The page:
Miami Captain George M. Stevens owned a radio repair shop and was the manager of the Chamber of Commerce Docks on Miami Beach. Stevens also captained the cruiser "Baby Skylark", running his own fishing charter business. Witnessing the success of the Fin-Nor reel's debut in 1935, Stevens designed his own reel and had it constructed at the Burley Machine Shop in Miami, Florida.
Stevens initially made his reel's frame from German silver and his side-plates out of Micarta, a material used for heat insulation. Stevens hoped to slow the heat build-up during the run of a great fish and prevent the angler's arm from burning when it contacted the side-plates.
A later version of the Stevens reel had its frame made of chrome plated brass with side-plates made from an early plastic-like material.
The Stevens reel was a massive 16/0 size measuring 7 3/4 inches in diameter and 5 1/2 inches across the inside spool. Like the Fin-Nor reel, the Stevens reel could hold 850 yards of 54 thread line and would accommodate a second handle on the rear side-plate to allow an angler to crank with both hands while in harness.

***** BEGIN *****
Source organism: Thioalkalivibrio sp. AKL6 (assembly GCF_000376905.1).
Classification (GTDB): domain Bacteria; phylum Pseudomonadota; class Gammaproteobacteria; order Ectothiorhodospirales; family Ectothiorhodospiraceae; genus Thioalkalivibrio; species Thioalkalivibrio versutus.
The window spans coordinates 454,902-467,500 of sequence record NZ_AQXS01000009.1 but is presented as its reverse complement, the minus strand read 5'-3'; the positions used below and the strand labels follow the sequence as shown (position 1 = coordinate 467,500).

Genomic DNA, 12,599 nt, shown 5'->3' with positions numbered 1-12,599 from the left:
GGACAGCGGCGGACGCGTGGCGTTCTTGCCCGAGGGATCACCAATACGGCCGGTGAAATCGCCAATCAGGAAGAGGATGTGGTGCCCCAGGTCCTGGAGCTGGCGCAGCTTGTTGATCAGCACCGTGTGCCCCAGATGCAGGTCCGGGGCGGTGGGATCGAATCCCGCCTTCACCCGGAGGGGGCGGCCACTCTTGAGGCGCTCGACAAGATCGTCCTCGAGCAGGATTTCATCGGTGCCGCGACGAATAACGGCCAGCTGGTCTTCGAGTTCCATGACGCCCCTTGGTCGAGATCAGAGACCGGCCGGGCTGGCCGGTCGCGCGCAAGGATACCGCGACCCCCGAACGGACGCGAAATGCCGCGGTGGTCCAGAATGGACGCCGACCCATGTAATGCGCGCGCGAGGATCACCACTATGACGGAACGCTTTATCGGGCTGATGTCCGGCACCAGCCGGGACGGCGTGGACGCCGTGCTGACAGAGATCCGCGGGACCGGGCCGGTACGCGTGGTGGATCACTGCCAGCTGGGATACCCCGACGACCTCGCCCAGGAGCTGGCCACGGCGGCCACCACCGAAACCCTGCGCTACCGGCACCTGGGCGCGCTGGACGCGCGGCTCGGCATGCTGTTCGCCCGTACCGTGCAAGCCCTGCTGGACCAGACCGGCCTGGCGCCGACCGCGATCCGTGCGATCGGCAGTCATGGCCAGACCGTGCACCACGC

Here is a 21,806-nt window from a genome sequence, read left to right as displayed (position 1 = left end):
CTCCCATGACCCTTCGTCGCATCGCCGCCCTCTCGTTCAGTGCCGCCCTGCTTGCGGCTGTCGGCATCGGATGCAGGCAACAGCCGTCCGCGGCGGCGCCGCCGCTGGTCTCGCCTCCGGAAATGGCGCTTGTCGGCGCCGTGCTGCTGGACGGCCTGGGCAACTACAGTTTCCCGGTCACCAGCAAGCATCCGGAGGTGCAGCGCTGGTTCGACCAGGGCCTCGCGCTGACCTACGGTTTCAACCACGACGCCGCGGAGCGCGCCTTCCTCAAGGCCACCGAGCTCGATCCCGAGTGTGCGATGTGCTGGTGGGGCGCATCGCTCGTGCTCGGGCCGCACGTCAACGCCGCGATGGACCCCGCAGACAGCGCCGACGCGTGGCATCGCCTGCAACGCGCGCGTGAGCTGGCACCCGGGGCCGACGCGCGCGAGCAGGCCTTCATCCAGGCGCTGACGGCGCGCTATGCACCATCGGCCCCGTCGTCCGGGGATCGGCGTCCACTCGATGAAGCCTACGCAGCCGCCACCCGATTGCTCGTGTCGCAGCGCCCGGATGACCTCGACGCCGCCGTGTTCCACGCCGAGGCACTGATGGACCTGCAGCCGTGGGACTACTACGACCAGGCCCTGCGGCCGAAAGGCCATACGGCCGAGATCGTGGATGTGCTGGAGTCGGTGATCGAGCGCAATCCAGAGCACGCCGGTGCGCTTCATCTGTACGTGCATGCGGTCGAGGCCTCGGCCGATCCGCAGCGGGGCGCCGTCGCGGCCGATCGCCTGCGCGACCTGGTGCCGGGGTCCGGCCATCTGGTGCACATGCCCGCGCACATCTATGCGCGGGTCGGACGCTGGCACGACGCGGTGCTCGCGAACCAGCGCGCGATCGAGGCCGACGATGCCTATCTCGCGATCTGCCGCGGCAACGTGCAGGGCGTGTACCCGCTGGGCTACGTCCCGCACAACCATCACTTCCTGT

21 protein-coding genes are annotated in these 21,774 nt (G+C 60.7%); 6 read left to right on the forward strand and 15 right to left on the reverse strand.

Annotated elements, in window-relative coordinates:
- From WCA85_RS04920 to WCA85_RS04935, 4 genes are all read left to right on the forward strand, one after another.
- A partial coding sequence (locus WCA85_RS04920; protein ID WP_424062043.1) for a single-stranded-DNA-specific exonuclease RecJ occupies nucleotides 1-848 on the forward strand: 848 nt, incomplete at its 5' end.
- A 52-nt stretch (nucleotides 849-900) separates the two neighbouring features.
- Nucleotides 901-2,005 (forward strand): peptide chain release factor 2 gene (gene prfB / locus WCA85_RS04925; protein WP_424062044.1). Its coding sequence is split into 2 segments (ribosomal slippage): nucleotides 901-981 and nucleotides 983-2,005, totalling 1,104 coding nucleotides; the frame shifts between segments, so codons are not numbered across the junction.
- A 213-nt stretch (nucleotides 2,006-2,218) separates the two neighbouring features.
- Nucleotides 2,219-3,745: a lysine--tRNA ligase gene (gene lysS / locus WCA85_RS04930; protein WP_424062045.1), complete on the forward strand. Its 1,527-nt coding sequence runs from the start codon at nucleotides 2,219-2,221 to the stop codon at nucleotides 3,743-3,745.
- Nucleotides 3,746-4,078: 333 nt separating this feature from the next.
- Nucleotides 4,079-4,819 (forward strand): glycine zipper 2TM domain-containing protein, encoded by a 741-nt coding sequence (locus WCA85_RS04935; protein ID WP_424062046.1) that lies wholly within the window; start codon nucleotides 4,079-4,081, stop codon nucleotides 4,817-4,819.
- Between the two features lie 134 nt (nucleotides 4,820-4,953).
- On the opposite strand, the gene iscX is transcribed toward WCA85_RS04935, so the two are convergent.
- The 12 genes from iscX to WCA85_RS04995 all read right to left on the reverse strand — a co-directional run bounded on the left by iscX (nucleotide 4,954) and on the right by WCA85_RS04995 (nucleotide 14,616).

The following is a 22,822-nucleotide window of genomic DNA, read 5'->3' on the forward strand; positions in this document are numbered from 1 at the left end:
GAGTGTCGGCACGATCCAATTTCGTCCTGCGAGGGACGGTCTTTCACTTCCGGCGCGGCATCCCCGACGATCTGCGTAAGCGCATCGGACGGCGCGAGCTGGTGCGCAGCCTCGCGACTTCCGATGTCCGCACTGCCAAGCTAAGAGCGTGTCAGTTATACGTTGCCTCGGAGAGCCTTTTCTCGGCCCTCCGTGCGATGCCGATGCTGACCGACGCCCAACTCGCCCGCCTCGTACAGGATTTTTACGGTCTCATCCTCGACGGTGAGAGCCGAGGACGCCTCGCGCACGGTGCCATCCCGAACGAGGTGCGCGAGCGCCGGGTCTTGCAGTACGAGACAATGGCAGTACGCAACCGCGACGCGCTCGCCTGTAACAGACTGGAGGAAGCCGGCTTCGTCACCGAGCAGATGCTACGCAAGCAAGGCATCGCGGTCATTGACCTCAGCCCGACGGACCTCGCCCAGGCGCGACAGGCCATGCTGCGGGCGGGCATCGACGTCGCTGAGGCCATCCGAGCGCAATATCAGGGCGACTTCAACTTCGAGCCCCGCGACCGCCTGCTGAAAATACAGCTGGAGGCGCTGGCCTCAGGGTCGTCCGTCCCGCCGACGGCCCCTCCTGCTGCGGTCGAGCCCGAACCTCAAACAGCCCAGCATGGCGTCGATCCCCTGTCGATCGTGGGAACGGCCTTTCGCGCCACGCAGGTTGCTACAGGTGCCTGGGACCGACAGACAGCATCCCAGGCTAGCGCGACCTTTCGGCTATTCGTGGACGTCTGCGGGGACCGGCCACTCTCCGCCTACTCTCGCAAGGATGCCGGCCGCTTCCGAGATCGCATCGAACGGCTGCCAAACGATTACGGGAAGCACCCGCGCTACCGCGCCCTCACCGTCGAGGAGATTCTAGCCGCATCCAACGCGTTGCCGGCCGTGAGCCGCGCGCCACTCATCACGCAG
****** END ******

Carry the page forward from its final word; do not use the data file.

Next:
The Steven's reel was priced at $300.00 and was dubbed the "Poor Man's Fin-Nor" as the Fin-Nor cost $500.00. The reel was later offered in the 14/0 and 12/0 size. About 20 of these reels were produced, but the brake was its weakness and water had to be poured onto the reel to keep it from burning up when a heavy fish made its bid for freedom.
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